• February 2, 2024

Sierra Leone Embassy in Saudi Arabia is in hot water

Sierra Leone Embassy in Saudi Arabia is in hot water
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By Hassan Osman Kargbo

Sierra Leone Embassy in Saudi Arabia is in hot water following the release of the 2023 Auditor General report. After a thorough look of the Auditor General’s report it is clear that the Sierra Leone Embassy in Saudi Arabia is seriously in dubious acts and other financial mismanagement in the Embassy.

According to the report it evidence that a total of 230 Emergency Travelling Certificate (ETCs) valued at US$23,000 were issued to Sierra Leoneans on gratis between 29th December 2022 and 11th May 2022 without letters of authority.

It also noted that passport extensions were done for 87 Sierra Leoneans between February 2016 and October 2020 valued at US$4,640 without evidence of payment.

The report also admitted that from January 2021 to December 2022, the Embassy collected a total of US$2,33.2 from consular services such as issuance of visa and extension of passports. There were however no evidence to show that these amounts were transferred into the CF.

‘We recommended that the Head of Chancery (HoC) should ensure the following: i) Provide justification (letters of authority) for the issuance of ETCs costing US$23,000, and for the passport extensions on gratis basis costing US$4,640; failing which, the amount should be refunded and paid into the CF. Evidence of payment should be submitted to the ASSL. ii) Transfer the amount of US$2,335.2 into the CF, and evidence of transfer forwarded to the ASSL,’ part of the report stated.

The Audit report furthered noted that they observed that the Embassy spent US$59,590.70 on overseas travels in 2021 and 2022. Those expenditures were however without adequate supporting documents such as approvals from the MFAIC, invitation letters from the organizer of the meetings and back-to-office reports for meetings attended.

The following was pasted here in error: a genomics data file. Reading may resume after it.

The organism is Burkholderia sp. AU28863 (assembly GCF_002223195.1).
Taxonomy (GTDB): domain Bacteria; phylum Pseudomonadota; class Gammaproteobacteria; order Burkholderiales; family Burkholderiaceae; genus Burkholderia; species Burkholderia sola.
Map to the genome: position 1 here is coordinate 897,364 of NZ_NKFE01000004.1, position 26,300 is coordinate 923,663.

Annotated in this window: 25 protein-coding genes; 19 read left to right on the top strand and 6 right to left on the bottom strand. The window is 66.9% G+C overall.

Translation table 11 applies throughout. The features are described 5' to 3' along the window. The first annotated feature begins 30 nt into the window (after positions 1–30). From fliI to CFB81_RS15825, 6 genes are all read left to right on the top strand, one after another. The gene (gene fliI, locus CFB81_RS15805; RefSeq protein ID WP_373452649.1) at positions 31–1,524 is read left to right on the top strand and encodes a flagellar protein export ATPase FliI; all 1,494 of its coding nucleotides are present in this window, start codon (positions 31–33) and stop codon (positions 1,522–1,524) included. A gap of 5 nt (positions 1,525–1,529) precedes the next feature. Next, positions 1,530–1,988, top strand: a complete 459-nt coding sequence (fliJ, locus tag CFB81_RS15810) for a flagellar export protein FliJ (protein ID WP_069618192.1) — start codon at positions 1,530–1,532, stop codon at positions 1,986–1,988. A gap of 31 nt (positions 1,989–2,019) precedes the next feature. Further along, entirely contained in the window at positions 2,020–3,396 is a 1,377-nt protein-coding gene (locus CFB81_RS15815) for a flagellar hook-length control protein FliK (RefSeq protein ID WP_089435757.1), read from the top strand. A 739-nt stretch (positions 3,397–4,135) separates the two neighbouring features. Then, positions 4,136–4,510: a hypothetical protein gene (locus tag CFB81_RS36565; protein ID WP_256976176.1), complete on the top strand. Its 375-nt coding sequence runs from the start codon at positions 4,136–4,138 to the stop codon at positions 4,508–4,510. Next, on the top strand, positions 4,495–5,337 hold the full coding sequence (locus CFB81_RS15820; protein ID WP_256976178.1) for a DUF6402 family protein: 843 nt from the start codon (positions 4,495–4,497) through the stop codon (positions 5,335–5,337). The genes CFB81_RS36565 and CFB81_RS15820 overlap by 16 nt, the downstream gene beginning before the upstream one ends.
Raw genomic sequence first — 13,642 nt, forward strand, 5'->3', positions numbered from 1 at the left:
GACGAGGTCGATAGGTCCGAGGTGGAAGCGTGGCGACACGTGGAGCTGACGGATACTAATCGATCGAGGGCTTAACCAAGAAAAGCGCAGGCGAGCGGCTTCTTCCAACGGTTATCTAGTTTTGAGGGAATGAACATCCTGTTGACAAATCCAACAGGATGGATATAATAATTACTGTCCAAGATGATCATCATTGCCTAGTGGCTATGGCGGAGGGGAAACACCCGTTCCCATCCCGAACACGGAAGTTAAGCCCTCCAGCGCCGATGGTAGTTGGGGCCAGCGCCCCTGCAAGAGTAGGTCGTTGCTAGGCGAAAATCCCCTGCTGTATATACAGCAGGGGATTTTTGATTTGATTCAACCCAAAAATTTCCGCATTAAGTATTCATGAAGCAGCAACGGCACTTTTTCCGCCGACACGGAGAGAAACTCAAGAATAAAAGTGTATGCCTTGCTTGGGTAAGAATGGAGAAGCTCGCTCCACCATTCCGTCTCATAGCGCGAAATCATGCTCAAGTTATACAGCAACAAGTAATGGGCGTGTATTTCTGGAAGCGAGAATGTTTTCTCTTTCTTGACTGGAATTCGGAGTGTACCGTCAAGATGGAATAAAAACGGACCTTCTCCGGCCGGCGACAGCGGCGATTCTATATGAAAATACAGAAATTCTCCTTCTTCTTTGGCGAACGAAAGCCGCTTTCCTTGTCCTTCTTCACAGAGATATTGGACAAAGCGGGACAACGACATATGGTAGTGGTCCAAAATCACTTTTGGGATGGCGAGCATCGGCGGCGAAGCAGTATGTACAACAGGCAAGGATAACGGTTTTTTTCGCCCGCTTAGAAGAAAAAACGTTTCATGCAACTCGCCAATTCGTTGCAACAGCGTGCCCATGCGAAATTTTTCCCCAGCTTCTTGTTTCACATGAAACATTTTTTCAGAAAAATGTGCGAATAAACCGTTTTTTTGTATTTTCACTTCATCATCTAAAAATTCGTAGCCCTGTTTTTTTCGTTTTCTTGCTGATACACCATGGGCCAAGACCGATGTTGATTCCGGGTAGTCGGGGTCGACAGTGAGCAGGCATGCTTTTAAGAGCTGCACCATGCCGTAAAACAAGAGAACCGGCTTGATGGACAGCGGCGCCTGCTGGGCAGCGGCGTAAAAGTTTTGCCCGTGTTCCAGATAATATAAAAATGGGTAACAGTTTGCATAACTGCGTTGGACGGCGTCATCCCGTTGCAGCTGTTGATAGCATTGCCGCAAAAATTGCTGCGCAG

The report recommended that the HoC make available all supporting documents to the ASSL; failing which, the HoC who served during the period (2021-2022) refund to the consolidated fund the full amount of US$59,590.70.

The report confirmed that an amount totaling US$31,731 was spent on local travelling between January 2021 and December 2022. Documentary evidence such as invitation letters and back-to-office reports to justify the various transactions was however not made available. They could therefore not ascertain the purpose of the travels, the activities undertaken, tasked accomplished, action points and or follow-up actions on the purpose of the visit.

The report recommended that the Hoc make available all supporting documents to the ASSL; failing which the full amount should be paid into the consolidated fund.

The report also observed from their examinations of the IFMIS print out that the other charges totaling US$573,551 were remitted to the Sierra Leone Embassy in Saudi Arabia between 2015 and 2020. It however noted that, documents such as, payment vouchers, receipts, procurement documents and other disbursement related documents to support the queried amount were not submitted for audit examination.

According to the Auditor’s comment the document referred to in the response are financial returns on how the monies were spent. What they demanded to examine were the payment vouchers and the relevant supporting documents but were not submitted and the issue remain unresolved.

The report also observed the following at the Sierra Leone Embassy in Saudi Arabia:

Payment vouchers did not have serial numbers.

Salaries for some staff and other payments were made in cash, instead of through bank transfers or by cheques.

Delays were observed in the receipt of quarterly allocations for other charges.

There were challenges tracing documents in files that were processed by former workers of the Embassy.

A large portion of the disbursement of monies for operational and administrative costs was paid as refunds for monies previously spent by staff.

We observed that there were no provisions for medical insurance and leave allowances for local staff.

From review of documents, we observed that the finance clerk gave loans to staff. Further inquiry revealed that the Embassy did not maintain the following documents: 1) a loan policy and 2) a loan register.

The loan policy set out prescribed laws on the conduct of obtaining loans, while the register keeps records of staff that apply for loan. These two documents will put sanitary checks into loan application and protect the process from abuse, fraud and bad debts.

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